Governor can't summon Assembly session at his whims:SC during Arunachal hearing
The Supreme Court on Monday said Arunachal Pradesh Governor JP Rajkhowa cannot summon "at his whims" the state Assembly session after he decided to advance it by nearly a month to test the majority of the crisis-hit Congress-led Nabam Tuki government.
New Delhi: The Supreme Court on Monday said Arunachal Pradesh Governor JP Rajkhowa cannot summon "at his whims" the state Assembly session after he decided to advance it by nearly a month to test the majority of the crisis-hit Congress-led Nabam Tuki government.
"The Governor cannot summon the assembly session at his whims. The occasion has not arisen here(in Arunachal Pradesh) as we have been saying from the beginning. Here the situation was not so," a five-judge Constitution bench headed by Justice J S Khehar observed.
Arunachal Pradesh is currently under President's rule.
The court also said there was nothing wrong if a no-confidence motion is passed against the Tuki government, which faced a rebellion, in the state assembly when the Deputy Speaker was in charge of the House proceedings after removal of the Speaker.
The court made the observations when during the hearing senior advocate Rakesh Dwivedi, appearing for some rebel Congress MLAs, reiterated his stand that the Governor was not barred from summoning the assembly session on his own, without the aid and advice of the Chief Minister and his council of ministers.
The only precondition is that there has to be some business to be transacted by the House and the Governor is not barred," he said.
Once the House is in session, the Governor has no role to decide as to what business it should transact as it is then the duty of the assembly, the senior lawyer said.
"The general rule is that the constitutional powers should be construed liberally," he said, adding that the Governor has discretionary powers under special circumstances.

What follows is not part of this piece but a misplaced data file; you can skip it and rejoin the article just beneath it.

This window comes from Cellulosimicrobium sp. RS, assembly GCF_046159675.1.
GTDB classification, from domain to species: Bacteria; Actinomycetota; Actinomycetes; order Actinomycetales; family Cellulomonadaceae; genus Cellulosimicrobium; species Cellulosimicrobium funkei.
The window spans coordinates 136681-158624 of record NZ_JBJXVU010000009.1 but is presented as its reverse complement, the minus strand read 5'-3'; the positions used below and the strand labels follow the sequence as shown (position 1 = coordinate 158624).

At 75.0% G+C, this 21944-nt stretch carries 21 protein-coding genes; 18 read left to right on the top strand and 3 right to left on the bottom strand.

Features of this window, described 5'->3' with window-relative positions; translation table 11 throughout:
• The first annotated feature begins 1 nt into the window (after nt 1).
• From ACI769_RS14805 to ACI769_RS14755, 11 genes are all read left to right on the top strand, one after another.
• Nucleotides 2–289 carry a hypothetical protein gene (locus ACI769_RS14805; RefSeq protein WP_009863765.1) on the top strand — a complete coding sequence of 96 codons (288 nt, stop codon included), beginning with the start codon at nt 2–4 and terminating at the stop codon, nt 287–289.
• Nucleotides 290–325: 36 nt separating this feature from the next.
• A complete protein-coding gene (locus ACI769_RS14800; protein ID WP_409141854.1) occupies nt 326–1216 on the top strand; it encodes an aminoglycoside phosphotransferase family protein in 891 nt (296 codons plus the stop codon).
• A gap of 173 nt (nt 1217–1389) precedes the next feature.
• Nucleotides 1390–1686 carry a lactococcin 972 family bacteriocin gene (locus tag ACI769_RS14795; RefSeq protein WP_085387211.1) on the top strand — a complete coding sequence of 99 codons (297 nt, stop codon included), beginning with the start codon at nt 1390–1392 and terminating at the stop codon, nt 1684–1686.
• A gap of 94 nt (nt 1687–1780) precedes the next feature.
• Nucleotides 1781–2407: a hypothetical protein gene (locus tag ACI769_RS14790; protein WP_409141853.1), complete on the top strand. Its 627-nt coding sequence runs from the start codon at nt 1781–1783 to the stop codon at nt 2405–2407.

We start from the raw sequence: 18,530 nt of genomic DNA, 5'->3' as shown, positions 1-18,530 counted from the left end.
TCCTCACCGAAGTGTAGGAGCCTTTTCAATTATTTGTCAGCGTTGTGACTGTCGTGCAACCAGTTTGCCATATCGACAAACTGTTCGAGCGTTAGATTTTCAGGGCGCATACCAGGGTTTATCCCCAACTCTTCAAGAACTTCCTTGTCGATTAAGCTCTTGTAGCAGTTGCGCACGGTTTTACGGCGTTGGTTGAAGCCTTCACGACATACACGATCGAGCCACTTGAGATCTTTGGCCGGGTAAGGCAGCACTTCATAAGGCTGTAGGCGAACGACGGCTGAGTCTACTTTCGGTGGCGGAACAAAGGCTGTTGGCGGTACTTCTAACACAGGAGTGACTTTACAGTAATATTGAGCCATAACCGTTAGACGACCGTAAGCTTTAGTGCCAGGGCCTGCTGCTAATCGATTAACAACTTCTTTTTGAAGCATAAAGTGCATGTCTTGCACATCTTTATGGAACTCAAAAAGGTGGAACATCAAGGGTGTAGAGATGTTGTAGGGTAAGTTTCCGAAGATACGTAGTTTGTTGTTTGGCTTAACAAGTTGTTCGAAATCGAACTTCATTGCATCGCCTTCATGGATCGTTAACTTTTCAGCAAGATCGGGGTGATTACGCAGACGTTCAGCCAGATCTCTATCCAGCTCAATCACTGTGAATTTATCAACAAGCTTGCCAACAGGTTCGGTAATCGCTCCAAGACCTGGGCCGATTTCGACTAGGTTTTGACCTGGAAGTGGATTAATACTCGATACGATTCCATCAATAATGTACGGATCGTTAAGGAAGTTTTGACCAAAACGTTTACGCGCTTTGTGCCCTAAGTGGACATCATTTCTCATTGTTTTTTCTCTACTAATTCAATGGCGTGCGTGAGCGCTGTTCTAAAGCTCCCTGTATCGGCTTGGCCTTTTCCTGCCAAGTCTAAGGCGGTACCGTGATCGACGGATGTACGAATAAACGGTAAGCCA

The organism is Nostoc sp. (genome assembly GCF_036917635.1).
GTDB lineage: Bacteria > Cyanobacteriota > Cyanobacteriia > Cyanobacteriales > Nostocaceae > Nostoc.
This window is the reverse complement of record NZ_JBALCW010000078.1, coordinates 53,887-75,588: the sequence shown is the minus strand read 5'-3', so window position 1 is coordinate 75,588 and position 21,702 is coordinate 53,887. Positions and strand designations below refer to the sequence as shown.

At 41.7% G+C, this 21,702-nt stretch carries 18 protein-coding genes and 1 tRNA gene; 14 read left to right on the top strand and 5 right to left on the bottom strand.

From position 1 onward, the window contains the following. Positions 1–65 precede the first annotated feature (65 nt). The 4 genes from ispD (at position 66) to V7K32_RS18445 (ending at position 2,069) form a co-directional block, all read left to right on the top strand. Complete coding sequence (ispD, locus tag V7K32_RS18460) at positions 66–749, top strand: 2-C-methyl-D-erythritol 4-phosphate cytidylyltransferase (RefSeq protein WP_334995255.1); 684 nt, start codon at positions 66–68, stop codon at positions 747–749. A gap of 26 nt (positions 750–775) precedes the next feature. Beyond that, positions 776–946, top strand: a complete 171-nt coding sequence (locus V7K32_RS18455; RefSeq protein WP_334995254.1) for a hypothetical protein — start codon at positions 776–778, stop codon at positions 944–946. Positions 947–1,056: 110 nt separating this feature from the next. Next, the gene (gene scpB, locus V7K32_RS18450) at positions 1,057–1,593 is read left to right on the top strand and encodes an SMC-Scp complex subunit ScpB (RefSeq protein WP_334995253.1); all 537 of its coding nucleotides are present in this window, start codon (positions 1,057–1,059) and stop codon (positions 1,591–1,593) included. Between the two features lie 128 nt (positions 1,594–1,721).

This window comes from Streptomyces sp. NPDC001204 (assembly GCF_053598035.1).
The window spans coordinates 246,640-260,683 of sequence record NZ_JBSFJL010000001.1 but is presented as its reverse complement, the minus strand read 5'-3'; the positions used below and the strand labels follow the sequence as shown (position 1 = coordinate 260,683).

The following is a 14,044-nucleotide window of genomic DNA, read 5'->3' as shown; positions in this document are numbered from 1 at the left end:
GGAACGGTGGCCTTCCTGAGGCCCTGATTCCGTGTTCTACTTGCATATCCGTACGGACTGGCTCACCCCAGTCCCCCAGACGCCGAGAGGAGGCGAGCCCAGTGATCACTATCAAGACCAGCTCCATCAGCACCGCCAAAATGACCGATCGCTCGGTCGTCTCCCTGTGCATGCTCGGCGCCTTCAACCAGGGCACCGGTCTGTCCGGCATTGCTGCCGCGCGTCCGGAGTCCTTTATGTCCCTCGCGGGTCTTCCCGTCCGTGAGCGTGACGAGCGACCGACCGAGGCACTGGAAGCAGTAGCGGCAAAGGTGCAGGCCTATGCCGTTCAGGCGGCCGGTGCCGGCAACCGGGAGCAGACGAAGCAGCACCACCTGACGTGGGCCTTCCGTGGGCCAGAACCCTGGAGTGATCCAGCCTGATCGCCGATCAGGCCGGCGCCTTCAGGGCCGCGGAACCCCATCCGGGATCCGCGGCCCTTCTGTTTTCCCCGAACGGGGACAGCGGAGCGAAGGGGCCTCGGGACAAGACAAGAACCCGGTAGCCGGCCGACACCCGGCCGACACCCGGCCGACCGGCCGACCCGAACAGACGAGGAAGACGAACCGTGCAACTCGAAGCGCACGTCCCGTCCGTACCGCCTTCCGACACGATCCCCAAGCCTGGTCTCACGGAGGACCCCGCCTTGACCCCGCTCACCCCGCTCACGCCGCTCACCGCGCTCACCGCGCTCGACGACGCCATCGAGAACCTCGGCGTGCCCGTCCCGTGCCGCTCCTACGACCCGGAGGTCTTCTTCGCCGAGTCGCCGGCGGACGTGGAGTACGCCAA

The court, which is hearing a batch of pleas on certain powers of the Governor under the Constitution, would resume hearing tomorrow.
The court had earlier questioned Rajkhowa's decision to advance the assembly session to December last year from this January, asking what difference would it have made if the sitting was held as originally scheduled. "What would be the change or difference if the assembly proceedings would have taken place on pre-scheduled January 14 instead of December 16," the bench had then asked.
On the issue of Deputy Speaker, the bench today said, "If Deputy Speaker assumes office of the Speaker and is in charge of the House after the Speaker is removed and a group of MLAs stand up and move no-confidence motion against the government (and) it is passed, then what is wrong? I do not think there is anything wrong".
"Prima facie, you (bench) may be right," senior advocate and jurist F S Nariman, appearing for Congress leaders, said.
The bench, which also comprised Justices Dipak Misra, M B Lokur, P C Ghose and N V Ramana, also raised some procedural issues like whether such business (no confidence motion) has to be there in the list of business of the assembly.